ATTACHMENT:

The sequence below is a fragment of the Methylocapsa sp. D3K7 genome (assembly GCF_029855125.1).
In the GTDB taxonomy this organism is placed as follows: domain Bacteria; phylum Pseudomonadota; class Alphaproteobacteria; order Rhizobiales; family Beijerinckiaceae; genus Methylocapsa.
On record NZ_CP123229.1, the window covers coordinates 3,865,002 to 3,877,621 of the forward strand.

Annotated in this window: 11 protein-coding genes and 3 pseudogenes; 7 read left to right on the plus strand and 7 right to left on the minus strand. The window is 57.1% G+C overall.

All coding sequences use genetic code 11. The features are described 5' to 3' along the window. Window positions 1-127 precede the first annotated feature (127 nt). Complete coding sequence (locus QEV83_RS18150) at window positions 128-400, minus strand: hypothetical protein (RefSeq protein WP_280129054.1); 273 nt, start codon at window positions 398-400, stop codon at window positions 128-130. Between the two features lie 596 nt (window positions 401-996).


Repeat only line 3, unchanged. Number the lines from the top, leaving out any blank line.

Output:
On record NZ_CP123229.1, the window covers coordinates 3,865,002 to 3,877,621 of the forward strand.